ResetLife educated me. That was this missing piece. It provided support to me and my husband and showed me that I can live a life of abstinence. I was able to make meaningful connections in a safe space whilst staying at home with my children and in my job. Now I have inner peace, gratitude and hope for the future. Hope that I can break the generational cycle of addiction. And hope that my family and I can lead full, happy and healthy lives.

This disease will not bring me down.

To protect my privacy, Emma is not my real name. But this is a picture my 5 year old daughter drew of our family.


People recover in the context of relationships

“People recover in the context of relationships” - we’ve all experienced this. When we go to the doctor, we don’t just want someone who knows how to use a stethoscope, we want a human being, preferably one who knows us well and cares about us.

This need is especially acute in people with complex mental health needs who have so often been disappointed by authority figures and ‘the system.’ During a consultation, the individual needs to know that they matter, and nothing says that better than a health professional that is there for the long haul, with no threat of a future cut-off date.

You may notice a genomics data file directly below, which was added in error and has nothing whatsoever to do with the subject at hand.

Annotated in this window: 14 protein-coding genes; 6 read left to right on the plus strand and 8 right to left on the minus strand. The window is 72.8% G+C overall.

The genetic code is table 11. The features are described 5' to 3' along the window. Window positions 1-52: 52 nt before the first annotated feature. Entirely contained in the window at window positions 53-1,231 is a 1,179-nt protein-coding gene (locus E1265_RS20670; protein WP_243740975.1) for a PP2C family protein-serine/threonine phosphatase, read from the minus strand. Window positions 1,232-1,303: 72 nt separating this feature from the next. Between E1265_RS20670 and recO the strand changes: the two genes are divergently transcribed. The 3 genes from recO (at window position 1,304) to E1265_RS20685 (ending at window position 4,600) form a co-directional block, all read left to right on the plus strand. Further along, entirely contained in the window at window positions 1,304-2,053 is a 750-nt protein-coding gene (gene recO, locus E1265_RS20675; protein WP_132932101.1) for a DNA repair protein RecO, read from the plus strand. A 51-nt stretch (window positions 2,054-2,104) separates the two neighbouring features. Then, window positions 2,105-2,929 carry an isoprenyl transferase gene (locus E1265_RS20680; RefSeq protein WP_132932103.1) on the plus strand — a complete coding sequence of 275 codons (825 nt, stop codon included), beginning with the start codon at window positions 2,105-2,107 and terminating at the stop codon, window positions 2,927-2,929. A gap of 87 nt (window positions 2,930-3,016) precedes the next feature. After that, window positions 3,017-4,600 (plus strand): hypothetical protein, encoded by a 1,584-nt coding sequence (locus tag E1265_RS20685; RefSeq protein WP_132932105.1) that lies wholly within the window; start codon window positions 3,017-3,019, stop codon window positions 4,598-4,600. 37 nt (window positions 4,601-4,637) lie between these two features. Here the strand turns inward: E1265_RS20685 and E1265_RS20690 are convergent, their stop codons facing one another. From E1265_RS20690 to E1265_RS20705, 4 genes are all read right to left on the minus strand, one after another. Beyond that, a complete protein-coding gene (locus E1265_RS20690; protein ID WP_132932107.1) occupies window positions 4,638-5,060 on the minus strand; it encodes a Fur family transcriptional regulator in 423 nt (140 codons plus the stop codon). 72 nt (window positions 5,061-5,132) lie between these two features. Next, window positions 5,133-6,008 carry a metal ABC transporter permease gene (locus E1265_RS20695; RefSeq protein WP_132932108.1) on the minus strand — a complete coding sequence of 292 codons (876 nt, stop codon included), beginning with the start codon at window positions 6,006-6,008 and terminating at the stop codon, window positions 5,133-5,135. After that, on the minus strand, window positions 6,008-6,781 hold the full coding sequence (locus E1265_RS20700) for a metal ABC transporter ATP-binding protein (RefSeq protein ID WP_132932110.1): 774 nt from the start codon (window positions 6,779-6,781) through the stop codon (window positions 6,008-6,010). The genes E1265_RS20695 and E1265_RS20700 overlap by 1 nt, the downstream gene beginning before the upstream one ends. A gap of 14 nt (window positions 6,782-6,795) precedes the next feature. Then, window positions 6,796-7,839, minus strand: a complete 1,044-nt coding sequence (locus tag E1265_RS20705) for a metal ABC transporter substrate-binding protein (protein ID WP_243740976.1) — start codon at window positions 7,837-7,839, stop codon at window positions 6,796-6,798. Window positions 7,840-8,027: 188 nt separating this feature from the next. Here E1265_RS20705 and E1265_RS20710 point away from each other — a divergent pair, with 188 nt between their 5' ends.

The mental health system is highly focussed on ‘episodes of care’ (if you’ve never heard that term then you’re lucky), at the end of which a person might be stepped up or stepped down, to another provider, in another organisation, or no provider at all.

However, we know full well that recovery from mental ill-health is non-linear. Good days and bad days, good months and bad months. The idea that someone should be constantly transitioning in, and then being pressured to transition out of care goes against what it means to have a healthy community.

At First Step, as much as is humanly possible, we maintain long-term, years-long therapeutic relationships with clients. There may be periods of high acuity (frequent support from a multi-disciplinary team) and periods of little or no contact.

Of course, we want people to recover and no longer need our services but wishing doesn’t make it so. We are concerned that some areas identified for considerable (federal) government spending such as the Adult Mental Health Hubs ($400M+) will only provide short or medium-term support, which will exclude complex clients and people with histories of trauma. It’s not good enough.

In the meantime, we’ll do what we do and try to make a fair bit of noise about it to inspire others and inform government models.



Towards reform: looking at how to provide effective care